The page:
Video:The Legends - 'Always The Same'
Of course it wouldn't be right to sign off for the year without mentioning some of the artists that have got SVM creaming their pants for 2010. When The Sun Hits (MySpace) features former members of the now defunct Model Morning alongside current Mourning Becomes Electra/Jesus Deluxe frontman Martin Orton and Spotlight Kid's Chris Davis. Although something of a supergroup in shoegaze circles, their recently recorded demo 'Stereopium' has been doing the rounds and turning heads wherever it lands. With an EP set for release next year and a batch of live dates to coincide, bigger things are predicted for the five-piece before long.
We're also fairly excited about Dorias Baracca (MySpace), the latest signings to the already mentioned Club AC30 roster. This Danish foursome may be barely out of their teens, but the sheer intensity of their pastoral sound is captured exquisitely on the forthcoming Handsome Melting Point EP, which should be out in the opening few weeks of 2010. Fellow AC30 newcomers Malory (MySpace) are anything but wet between the ears having formed a decade-and-a-half ago. However, their forthcoming (and fourth) long player Pearl Diver should engage them to a brand new audience, its wistful soundscapes recalling the halcyon days of Slowdive and Seefeel respectively.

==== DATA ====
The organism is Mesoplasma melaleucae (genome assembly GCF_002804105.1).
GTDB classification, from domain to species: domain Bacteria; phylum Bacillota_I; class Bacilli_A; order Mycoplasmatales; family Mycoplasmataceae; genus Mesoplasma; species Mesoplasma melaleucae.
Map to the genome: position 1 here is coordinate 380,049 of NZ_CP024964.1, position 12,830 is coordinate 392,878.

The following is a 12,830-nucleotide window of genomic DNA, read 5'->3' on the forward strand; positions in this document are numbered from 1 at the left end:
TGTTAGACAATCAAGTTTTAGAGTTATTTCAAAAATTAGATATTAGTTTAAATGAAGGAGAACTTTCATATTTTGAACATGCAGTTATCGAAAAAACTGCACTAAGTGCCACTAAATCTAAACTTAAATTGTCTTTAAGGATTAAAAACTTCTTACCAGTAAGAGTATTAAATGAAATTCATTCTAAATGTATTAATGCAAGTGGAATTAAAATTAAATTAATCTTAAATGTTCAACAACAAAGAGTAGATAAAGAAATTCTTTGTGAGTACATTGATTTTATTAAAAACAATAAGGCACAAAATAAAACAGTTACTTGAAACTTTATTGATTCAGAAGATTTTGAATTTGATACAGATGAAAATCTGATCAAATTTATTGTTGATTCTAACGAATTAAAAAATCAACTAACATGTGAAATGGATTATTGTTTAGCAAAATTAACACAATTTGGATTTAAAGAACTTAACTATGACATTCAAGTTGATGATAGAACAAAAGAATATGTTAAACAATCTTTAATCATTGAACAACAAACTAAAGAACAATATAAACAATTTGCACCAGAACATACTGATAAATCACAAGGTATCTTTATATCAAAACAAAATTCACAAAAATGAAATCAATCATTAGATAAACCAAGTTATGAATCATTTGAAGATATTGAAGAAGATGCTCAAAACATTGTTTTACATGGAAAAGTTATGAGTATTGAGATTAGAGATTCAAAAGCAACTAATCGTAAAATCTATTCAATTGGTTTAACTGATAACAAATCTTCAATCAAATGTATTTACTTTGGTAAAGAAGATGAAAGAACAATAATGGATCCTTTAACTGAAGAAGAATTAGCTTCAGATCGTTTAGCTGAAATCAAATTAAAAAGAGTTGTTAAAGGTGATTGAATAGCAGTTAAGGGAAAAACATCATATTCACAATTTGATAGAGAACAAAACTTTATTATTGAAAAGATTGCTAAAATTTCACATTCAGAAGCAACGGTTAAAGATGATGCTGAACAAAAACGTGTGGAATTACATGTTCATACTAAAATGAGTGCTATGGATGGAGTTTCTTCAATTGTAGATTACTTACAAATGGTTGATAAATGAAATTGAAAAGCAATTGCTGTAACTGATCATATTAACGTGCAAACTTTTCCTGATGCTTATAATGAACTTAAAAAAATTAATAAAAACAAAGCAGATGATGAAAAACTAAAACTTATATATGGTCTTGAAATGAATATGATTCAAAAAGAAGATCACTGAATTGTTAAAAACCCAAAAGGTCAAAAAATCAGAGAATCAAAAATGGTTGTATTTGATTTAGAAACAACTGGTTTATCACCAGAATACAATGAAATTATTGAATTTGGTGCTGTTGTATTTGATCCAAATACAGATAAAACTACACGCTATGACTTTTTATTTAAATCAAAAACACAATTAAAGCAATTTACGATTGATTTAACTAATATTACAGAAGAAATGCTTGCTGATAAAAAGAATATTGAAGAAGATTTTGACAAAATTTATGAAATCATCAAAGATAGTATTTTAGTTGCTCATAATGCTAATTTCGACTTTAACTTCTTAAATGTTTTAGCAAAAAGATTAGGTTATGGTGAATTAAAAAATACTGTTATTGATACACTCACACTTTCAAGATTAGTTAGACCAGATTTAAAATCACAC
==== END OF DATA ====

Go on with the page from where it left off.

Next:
Finally, Birmingham's Sea Fields (MySpace) are one of those bands who literally fell into our lap by chance. Thanks to the perseverence of the band members themselves, their darkly constructed noise pop (think Mew tussling with The Chameleons at dawn) found its way to our stereos and hearts in successive fashion, courtesy of such blissful pieces as stand out track 'December'. With the excellent Sound Of Confusion clubnight gathering momentum every month, Birmingham may just about have something to shout about on the music map that isn't The Twang or Ocean Colour Scene after all!